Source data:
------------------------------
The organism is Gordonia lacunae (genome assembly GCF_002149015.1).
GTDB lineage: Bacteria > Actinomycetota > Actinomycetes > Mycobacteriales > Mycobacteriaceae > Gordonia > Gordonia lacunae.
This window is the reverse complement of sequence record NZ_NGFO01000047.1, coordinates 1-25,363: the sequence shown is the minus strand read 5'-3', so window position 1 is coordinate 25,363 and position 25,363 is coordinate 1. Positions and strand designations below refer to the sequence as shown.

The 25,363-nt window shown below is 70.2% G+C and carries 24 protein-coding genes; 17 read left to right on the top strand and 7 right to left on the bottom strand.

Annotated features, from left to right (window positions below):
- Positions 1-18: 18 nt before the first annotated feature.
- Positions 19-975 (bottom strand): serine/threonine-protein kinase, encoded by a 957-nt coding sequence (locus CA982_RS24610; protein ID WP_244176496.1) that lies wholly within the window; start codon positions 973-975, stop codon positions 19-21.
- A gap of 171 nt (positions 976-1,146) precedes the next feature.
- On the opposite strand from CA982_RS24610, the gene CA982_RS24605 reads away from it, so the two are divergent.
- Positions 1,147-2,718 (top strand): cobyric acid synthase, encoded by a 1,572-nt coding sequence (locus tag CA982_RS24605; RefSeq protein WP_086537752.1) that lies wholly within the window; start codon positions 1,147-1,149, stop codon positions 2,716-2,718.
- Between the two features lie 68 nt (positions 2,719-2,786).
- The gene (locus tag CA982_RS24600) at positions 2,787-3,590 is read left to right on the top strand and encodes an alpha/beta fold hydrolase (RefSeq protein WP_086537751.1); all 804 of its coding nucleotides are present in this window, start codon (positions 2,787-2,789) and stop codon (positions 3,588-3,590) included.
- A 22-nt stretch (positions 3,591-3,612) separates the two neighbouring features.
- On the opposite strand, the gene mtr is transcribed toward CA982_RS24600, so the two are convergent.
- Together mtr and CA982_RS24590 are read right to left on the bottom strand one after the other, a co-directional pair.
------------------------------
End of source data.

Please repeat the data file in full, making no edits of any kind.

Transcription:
The organism is Gordonia lacunae (genome assembly GCF_002149015.1).
GTDB lineage: Bacteria > Actinomycetota > Actinomycetes > Mycobacteriales > Mycobacteriaceae > Gordonia > Gordonia lacunae.
This window is the reverse complement of sequence record NZ_NGFO01000047.1, coordinates 1-25,363: the sequence shown is the minus strand read 5'-3', so window position 1 is coordinate 25,363 and position 25,363 is coordinate 1. Positions and strand designations below refer to the sequence as shown.

The 25,363-nt window shown below is 70.2% G+C and carries 24 protein-coding genes; 17 read left to right on the top strand and 7 right to left on the bottom strand.

Annotated features, from left to right (window positions below):
- Positions 1-18: 18 nt before the first annotated feature.
- Positions 19-975 (bottom strand): serine/threonine-protein kinase, encoded by a 957-nt coding sequence (locus CA982_RS24610; protein ID WP_244176496.1) that lies wholly within the window; start codon positions 973-975, stop codon positions 19-21.
- A gap of 171 nt (positions 976-1,146) precedes the next feature.
- On the opposite strand from CA982_RS24610, the gene CA982_RS24605 reads away from it, so the two are divergent.
- Positions 1,147-2,718 (top strand): cobyric acid synthase, encoded by a 1,572-nt coding sequence (locus tag CA982_RS24605; RefSeq protein WP_086537752.1) that lies wholly within the window; start codon positions 1,147-1,149, stop codon positions 2,716-2,718.
- Between the two features lie 68 nt (positions 2,719-2,786).
- The gene (locus tag CA982_RS24600) at positions 2,787-3,590 is read left to right on the top strand and encodes an alpha/beta fold hydrolase (RefSeq protein WP_086537751.1); all 804 of its coding nucleotides are present in this window, start codon (positions 2,787-2,789) and stop codon (positions 3,588-3,590) included.
- A 22-nt stretch (positions 3,591-3,612) separates the two neighbouring features.
- On the opposite strand, the gene mtr is transcribed toward CA982_RS24600, so the two are convergent.
- Together mtr and CA982_RS24590 are read right to left on the bottom strand one after the other, a co-directional pair.